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Last week's local elections, which saw disastrous results for Conservatives and disappointing losses for Labour, have increased pressure on both sides for a breakthrough in the cross-party talks, which have run on for over a month without producing agreement.

Britain's Prime Minister Theresa May has not managed to get a Brexit deal across the line.

Lidington's admission also suggests that cross-party talks between May's team and the Labour party will not bear fruit any time soon.

Brady, the chairman of the so-called 1922 committee of Tory MPs, said she agreed to address its executive members next week on the question of her future.

Nearly three years since Britain voted to leave the European Union, there is little clarity about how, when or even if Brexit will happen.

However, Downing Street has insisted Mrs May will only leave once a Brexit deal has been passed.

Clearly frustrated by the attack on her leadership, May expressed her regret at the significant defeat inflicted upon the Conservative party by voters last week, which has been broadly interpreted in Westminster as a damning indictment of the party's inability to deliver Brexit, but refused to take the blame.

"If they don't produce a manifesto, the Prime Minister's word will be the word of the Conservative Party, and I have to make it clear that I would not vote for the Prime Minister's policy and I think a very large number of people feel exactly the same".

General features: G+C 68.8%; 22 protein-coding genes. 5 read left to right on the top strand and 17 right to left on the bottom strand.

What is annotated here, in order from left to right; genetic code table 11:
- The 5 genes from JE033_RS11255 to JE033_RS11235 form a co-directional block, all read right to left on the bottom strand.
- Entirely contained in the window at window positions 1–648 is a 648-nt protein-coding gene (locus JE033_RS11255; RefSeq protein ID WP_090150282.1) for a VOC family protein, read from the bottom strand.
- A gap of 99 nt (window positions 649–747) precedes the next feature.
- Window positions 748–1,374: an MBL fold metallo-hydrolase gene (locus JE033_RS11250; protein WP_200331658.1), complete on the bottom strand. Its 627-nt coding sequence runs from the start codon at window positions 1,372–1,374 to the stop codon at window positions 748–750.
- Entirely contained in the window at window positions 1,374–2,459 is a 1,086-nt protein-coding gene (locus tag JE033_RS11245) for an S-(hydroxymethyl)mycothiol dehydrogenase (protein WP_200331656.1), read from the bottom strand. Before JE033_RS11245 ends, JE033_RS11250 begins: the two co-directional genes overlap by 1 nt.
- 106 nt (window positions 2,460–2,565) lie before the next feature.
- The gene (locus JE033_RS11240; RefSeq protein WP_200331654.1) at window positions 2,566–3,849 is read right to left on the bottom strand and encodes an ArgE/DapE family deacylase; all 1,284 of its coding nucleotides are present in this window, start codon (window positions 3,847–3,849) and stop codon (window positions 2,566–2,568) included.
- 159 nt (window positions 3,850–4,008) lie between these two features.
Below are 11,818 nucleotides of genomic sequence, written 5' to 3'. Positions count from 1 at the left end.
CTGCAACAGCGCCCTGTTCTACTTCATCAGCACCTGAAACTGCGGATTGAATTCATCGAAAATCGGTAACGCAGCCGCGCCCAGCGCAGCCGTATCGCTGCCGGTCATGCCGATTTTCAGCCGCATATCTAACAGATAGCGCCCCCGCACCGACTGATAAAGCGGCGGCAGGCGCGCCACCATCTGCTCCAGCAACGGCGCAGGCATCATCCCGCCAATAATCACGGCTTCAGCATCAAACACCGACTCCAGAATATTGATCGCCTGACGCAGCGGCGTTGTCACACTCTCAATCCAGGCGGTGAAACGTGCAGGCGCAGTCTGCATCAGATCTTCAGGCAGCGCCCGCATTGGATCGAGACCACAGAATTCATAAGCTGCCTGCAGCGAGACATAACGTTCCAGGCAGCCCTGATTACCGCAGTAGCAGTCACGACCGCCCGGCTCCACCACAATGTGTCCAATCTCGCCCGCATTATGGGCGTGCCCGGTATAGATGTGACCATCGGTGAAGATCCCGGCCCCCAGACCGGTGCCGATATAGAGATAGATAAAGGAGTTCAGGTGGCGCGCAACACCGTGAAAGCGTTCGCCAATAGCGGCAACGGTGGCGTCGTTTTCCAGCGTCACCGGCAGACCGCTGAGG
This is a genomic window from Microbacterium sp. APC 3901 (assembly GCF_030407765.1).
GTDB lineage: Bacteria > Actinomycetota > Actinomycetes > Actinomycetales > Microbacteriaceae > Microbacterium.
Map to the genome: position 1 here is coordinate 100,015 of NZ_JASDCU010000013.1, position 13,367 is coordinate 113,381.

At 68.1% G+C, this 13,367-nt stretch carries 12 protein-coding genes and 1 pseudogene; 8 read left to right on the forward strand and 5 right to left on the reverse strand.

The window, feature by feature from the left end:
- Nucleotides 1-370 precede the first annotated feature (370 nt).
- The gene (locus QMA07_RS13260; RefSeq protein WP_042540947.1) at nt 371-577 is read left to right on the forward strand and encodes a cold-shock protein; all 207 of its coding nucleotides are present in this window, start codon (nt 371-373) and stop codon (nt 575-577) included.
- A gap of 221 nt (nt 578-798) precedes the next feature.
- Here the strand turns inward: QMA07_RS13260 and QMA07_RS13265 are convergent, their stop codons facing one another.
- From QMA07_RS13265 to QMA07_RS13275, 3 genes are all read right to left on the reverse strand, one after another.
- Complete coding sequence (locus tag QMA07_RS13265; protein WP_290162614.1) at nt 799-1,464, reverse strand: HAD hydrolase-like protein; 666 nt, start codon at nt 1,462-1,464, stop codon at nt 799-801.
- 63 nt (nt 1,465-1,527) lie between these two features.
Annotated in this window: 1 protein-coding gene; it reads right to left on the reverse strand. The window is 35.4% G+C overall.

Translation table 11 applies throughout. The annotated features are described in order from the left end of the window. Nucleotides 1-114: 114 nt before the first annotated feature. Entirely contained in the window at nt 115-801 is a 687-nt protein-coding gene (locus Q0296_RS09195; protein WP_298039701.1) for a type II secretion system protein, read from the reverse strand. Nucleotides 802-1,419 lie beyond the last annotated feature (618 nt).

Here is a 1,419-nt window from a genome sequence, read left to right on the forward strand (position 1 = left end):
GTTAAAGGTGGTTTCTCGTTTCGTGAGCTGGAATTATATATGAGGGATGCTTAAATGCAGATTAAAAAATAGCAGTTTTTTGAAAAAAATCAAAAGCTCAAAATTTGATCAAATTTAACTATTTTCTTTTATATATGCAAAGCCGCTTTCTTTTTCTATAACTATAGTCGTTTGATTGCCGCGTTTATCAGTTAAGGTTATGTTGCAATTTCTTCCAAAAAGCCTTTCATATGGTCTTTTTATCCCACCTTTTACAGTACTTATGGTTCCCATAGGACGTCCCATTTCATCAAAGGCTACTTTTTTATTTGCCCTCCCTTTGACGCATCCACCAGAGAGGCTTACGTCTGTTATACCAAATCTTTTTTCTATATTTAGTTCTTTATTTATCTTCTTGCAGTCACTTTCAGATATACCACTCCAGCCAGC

Previously loyal Tory donors were "asking themselves the question 'what is the Conservative Party for, what objective does it actually serve?'". In addition, local Conservative associations have called for an extraordinary general meeting, to be held on 15 June, which is expected to see a non-binding vote of no confidence in May.

But former Labour MP Caroline Flint, despite supporting Labour pushing for a Brexit deal with the Tories, said there was not a majority among MPs for a second referendum.

"It would be much easier and I think the European elections would be much easier if she did set out her own timetable to go but it is up to her". Pro-EU Labour voters could turn to Change UK, another new party, or support the Liberal Democrats.

"This week is meant to be the "deadline" for these talks - talking of cut-off points, David Lidington has claimed July 2 as the latest government deadline for passing a Brexit deal - so an outcome, positive or negative, could be confirmed in the coming days".

May has pinned hopes of securing Parliament's support for a Brexit deal on reaching a compromise with the opposition Labour Party.

"We are fighting the European elections here in the U.K. Why?" She stressed that she was aware that the MPs didn't want her to remain at the helm during the next phase of Brexit talks, and she didn't want to "stand in the way of that".